A further reason for Jeremy Bentham's fame within UCL is due to the fact that his body is on display to the public. Jeremy Bentham specified in his will that he wanted his body to be preserved as a lasting memorial, and this instruction was duly carried out. This 'Auto-Icon' has become famous. Unfortunately, when it came to preserving his head, the process went disastrously wrong and left the head badly disfigured. A wax head was made to replace it, but for many years the real head sat between his legs. However, this head was frequently stolen and subjected to many student pranks, with students from rival King's College London often the culprits. The head is said to have at one time been found in a luggage locker at Aberdeen station, and to have been used as a football by students in the Quad. These events led to the head being removed from display and placed instead in the College vaults, where it remains to this day.
Other rumours surrounding the Auto-Icon are that the box containing his remains is wheeled into senior college meetings, and that he is then listed in minutes as 'present but not voting'. He is also said to have a vote on the council, but only when the vote is split, and that he always votes in favour of the motion.
When the Upper Refectory was refurbished in 2003, the room became renamed the Jeremy Bentham Room (sometimes abbreviated JBR) in tribute to the man.
UCL operates in many separate buildings. Whilst most of the buildings are concentrated in the Bloomsbury area of Central London (near Euston station), others can be found as far away as Old Street. Some of the buildings have been acquired through mergers with other colleges, and others have been newly built. The newest include the Engineering Wing on Malet Place and the Andrew Huxley Building within the Gower Street Site. UCL's two newest buildings aimed for completion in 2006 are the London Center for Nanotechnology (on Gordon Street) and a new building for the School of Slavonic and East European Studies (currently at Senate House).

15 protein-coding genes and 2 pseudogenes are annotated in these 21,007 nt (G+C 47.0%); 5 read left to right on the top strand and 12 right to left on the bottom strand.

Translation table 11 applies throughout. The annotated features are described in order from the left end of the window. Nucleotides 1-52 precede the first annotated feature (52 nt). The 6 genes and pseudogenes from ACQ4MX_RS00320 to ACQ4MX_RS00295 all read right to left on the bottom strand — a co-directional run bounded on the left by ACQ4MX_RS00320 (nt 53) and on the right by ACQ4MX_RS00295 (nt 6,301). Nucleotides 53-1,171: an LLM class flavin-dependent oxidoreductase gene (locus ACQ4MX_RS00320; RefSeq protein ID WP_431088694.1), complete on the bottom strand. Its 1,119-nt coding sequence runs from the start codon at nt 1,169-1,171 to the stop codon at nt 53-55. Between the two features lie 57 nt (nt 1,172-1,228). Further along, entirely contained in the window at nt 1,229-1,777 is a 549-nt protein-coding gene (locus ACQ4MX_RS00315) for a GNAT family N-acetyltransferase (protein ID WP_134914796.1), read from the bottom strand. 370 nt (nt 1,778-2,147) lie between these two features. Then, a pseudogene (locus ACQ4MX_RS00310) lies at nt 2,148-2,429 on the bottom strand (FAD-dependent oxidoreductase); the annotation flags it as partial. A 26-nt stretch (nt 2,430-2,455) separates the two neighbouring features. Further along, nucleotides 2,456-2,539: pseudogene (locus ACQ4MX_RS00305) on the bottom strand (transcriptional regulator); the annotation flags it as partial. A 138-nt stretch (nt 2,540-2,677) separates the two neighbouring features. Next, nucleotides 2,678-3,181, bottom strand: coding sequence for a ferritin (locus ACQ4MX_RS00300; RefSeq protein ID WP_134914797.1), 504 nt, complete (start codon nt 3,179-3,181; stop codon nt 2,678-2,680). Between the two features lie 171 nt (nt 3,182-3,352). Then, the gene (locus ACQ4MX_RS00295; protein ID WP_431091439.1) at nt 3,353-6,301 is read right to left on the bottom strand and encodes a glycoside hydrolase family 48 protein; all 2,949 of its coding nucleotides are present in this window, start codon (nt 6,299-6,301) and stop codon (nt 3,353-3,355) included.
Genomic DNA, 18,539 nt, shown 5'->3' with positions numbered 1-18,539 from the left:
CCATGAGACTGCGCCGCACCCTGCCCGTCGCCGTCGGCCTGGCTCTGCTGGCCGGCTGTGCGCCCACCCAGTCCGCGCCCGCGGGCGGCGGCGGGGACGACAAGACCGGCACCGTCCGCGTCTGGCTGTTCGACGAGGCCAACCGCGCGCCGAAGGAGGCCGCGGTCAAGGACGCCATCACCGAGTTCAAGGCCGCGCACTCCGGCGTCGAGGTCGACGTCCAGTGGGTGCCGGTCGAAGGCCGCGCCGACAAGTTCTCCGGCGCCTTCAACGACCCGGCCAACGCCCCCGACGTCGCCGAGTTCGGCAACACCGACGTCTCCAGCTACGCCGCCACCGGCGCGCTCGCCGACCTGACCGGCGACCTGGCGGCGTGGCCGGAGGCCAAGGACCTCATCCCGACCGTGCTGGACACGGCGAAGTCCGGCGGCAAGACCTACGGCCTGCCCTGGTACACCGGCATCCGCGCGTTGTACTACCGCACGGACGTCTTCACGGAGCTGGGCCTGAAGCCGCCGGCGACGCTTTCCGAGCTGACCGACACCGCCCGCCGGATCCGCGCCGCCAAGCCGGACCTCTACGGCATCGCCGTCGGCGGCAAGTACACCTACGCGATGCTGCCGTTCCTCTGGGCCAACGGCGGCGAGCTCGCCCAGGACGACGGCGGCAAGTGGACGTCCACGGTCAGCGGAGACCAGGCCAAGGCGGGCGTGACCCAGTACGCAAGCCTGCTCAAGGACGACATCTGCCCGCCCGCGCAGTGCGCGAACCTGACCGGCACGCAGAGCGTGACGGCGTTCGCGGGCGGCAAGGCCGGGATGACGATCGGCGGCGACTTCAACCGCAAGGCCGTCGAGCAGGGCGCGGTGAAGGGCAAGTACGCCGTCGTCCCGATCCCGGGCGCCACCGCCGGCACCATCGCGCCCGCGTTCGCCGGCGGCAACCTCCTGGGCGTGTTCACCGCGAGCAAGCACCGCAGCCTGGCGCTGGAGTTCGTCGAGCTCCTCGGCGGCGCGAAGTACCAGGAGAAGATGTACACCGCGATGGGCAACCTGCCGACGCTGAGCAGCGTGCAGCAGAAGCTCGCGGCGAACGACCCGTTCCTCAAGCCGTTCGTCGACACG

- The Main Building also known as the Octagon (building) including the Quad, Cloisters and the Wilkins building
- The Cruciform Building - a red-brick building notable for being built in a cross shape (Medicine)
- Foster Court (Languages)
- The UCL Bloomsbury Theatre
- UCL Hospital (recently re-built)
- Rockefeller (Science)
- 1-19 Torrington Place
- DMS Watson
- Medawar (named after Peter Medawar)
- Drayton House
UCLU Gordon Street
- Frances Gardner House and Langton Close (Gray's Inn Road)
- Ifor Evans Student Residence
- Campbell House East and West (Taviton Street)
- Rayne Buildings
- Chadwick House
- DMS Watson Library
- Engineering Building (Malet Place)
- Wates House (Endsleigh Gardens)
- Christopher Ingold Building (Gordon Street)
Bentham House (Endsleigh Street)
- Bedford Way Buildings
Filming at UCL
Due to its position within London and the attractiveness of the front quad, UCL has been frequently used as a location for film and television recording.
Last updated: 06-01-2005 22:28:12